The fine art of letting goReturn Home // Table of Contents
Terminating an employee, whether for performance or economic reasons, is never a pleasant task. But by documenting any performance issues, offering an opportunity to correct those issues and asking some key questions, the process will go more smoothly.
"The goal is that each party feels as good as they can about a separation, by treating people thoughtfully and considerately," says Polly Knox, human resource specialist and senior consultant at SS&G Consulting Services in Akron, Ohio.
Typically a manager and the manager's manager or human resource person are present at the time of termination. They should bring with them documentation of any performance or behavior issues.
"The person being fired should not be surprised when the separation occurs. There should have been communication about the problems prior to letting that person go," says Knox.
There are different theories as to what time of the day or week is best to fire someone. "Some believe you should do it on a Friday afternoon so that they have the weekend to draw support from family and friends. Others believe it's better to do it in the middle of the week so that the fired employee can immediately begin making contacts for a new position," she says.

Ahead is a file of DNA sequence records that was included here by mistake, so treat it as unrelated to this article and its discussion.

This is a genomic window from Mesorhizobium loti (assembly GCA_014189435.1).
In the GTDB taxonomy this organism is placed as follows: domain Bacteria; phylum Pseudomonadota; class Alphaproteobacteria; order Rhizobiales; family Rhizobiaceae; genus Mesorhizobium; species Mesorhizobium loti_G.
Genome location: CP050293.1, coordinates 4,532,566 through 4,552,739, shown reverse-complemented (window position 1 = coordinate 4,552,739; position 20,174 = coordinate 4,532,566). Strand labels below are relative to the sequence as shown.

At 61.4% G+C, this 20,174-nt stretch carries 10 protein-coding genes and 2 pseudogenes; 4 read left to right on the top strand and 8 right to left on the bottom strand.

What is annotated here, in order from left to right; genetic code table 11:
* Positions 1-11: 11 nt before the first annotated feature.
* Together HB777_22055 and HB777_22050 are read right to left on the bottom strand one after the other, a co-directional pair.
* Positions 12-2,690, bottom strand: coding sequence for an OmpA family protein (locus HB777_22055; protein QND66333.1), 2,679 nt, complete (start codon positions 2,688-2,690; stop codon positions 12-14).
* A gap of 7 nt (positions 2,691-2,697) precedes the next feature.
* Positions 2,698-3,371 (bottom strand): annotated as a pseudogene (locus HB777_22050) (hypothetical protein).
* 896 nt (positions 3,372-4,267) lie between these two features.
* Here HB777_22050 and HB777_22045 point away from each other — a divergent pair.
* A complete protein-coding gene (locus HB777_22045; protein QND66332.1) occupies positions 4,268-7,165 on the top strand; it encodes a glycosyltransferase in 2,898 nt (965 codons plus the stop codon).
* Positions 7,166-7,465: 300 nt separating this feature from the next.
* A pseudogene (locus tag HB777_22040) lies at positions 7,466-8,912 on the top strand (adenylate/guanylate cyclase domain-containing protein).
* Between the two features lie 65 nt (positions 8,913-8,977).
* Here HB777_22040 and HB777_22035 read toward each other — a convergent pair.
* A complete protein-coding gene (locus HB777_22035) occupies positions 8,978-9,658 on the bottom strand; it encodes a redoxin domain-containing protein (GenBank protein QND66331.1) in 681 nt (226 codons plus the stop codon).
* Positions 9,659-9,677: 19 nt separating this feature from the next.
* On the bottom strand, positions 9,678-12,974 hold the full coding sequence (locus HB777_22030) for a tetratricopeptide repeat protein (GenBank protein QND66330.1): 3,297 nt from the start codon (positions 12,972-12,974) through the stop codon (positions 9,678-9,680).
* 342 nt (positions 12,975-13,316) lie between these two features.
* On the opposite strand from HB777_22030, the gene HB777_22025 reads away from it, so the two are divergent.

Regardless of the time of day, you need to conduct firings and layoffs in a consistent fashion. In other words, don't fire one person, but not another if both engaged in the same behavior.
"Documentation and consistency are required of you as an employer," says Knox.
She recommends having an outline in front of you. "It's not a discussion at this point. The decision has already been made. If the employee protests with, 'Yeah, but...' you can revert to 'This is the decision that has been made' and follow through with that decision."
There's no easy way to deal with the emotional fallout of a decision to let someone go. If someone is going to be belligerent, chances are you will know that person's likely reaction in advance.
Always document the contents of your conversation immediately after the interaction. Offer no opinions, just a statement of what was said. "This is one more piece of the documentation puzzle that protects you in the process," says Knox.
She advises that former employees be asked to sign a form, releasing the company from any further suits as a result of the discharge. Severance packages should be made available once forms waiving all claims against the company are signed.
Terminated employees should also receive name and contact information about COBRA for continued health and life insurance. e